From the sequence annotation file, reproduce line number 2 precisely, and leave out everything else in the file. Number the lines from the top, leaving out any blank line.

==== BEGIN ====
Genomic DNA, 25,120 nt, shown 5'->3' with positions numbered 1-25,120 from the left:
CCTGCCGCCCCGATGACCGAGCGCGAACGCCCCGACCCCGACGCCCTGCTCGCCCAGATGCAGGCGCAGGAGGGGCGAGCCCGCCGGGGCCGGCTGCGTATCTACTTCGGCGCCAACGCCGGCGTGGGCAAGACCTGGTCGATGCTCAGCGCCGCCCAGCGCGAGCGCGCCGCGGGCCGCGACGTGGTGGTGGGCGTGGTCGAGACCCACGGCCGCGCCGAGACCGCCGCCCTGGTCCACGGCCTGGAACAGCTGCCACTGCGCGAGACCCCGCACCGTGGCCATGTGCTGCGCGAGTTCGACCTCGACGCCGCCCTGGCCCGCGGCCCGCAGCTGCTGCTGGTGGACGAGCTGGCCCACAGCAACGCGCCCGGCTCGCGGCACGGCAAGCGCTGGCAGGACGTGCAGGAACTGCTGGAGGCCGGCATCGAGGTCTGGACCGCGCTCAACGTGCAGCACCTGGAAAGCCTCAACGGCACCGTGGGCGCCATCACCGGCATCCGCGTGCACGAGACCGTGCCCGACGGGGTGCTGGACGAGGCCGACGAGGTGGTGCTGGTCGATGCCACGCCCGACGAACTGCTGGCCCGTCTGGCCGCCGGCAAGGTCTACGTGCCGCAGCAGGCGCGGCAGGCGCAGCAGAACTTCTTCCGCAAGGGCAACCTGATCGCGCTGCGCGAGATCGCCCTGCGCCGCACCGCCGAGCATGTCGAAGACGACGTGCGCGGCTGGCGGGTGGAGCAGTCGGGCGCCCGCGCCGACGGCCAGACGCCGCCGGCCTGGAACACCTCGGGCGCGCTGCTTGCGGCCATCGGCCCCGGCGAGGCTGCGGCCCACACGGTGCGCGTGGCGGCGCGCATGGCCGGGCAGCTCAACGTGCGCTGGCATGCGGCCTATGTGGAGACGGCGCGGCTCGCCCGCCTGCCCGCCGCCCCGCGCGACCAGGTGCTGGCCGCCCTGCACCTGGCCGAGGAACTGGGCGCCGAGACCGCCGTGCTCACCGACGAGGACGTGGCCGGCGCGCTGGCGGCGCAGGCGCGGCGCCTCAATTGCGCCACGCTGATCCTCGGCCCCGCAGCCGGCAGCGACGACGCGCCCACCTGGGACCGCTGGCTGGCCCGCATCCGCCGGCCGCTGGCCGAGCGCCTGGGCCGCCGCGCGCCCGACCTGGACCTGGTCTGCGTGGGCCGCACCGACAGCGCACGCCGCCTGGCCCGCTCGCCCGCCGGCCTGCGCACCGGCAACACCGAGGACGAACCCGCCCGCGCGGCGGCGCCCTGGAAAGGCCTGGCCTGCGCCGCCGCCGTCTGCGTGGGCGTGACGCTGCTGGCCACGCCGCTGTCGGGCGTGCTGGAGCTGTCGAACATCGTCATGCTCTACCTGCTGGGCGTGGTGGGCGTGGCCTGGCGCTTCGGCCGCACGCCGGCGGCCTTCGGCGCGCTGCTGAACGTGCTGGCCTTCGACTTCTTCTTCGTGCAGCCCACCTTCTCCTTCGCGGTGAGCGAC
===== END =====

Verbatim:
CCTGCCGCCCCGATGACCGAGCGCGAACGCCCCGACCCCGACGCCCTGCTCGCCCAGATGCAGGCGCAGGAGGGGCGAGCCCGCCGGGGCCGGCTGCGTATCTACTTCGGCGCCAACGCCGGCGTGGGCAAGACCTGGTCGATGCTCAGCGCCGCCCAGCGCGAGCGCGCCGCGGGCCGCGACGTGGTGGTGGGCGTGGTCGAGACCCACGGCCGCGCCGAGACCGCCGCCCTGGTCCACGGCCTGGAACAGCTGCCACTGCGCGAGACCCCGCACCGTGGCCATGTGCTGCGCGAGTTCGACCTCGACGCCGCCCTGGCCCGCGGCCCGCAGCTGCTGCTGGTGGACGAGCTGGCCCACAGCAACGCGCCCGGCTCGCGGCACGGCAAGCGCTGGCAGGACGTGCAGGAACTGCTGGAGGCCGGCATCGAGGTCTGGACCGCGCTCAACGTGCAGCACCTGGAAAGCCTCAACGGCACCGTGGGCGCCATCACCGGCATCCGCGTGCACGAGACCGTGCCCGACGGGGTGCTGGACGAGGCCGACGAGGTGGTGCTGGTCGATGCCACGCCCGACGAACTGCTGGCCCGTCTGGCCGCCGGCAAGGTCTACGTGCCGCAGCAGGCGCGGCAGGCGCAGCAGAACTTCTTCCGCAAGGGCAACCTGATCGCGCTGCGCGAGATCGCCCTGCGCCGCACCGCCGAGCATGTCGAAGACGACGTGCGCGGCTGGCGGGTGGAGCAGTCGGGCGCCCGCGCCGACGGCCAGACGCCGCCGGCCTGGAACACCTCGGGCGCGCTGCTTGCGGCCATCGGCCCCGGCGAGGCTGCGGCCCACACGGTGCGCGTGGCGGCGCGCATGGCCGGGCAGCTCAACGTGCGCTGGCATGCGGCCTATGTGGAGACGGCGCGGCTCGCCCGCCTGCCCGCCGCCCCGCGCGACCAGGTGCTGGCCGCCCTGCACCTGGCCGAGGAACTGGGCGCCGAGACCGCCGTGCTCACCGACGAGGACGTGGCCGGCGCGCTGGCGGCGCAGGCGCGGCGCCTCAATTGCGCCACGCTGATCCTCGGCCCCGCAGCCGGCAGCGACGACGCGCCCACCTGGGACCGCTGGCTGGCCCGCATCCGCCGGCCGCTGGCCGAGCGCCTGGGCCGCCGCGCGCCCGACCTGGACCTGGTCTGCGTGGGCCGCACCGACAGCGCACGCCGCCTGGCCCGCTCGCCCGCCGGCCTGCGCACCGGCAACACCGAGGACGAACCCGCCCGCGCGGCGGCGCCCTGGAAAGGCCTGGCCTGCGCCGCCGCCGTCTGCGTGGGCGTGACGCTGCTGGCCACGCCGCTGTCGGGCGTGCTGGAGCTGTCGAACATCGTCATGCTCTACCTGCTGGGCGTGGTGGGCGTGGCCTGGCGCTTCGGCCGCACGCCGGCGGCCTTCGGCGCGCTGCTGAACGTGCTGGCCTTCGACTTCTTCTTCGTGCAGCCCACCTTCTCCTTCGCGGTGAGCGAC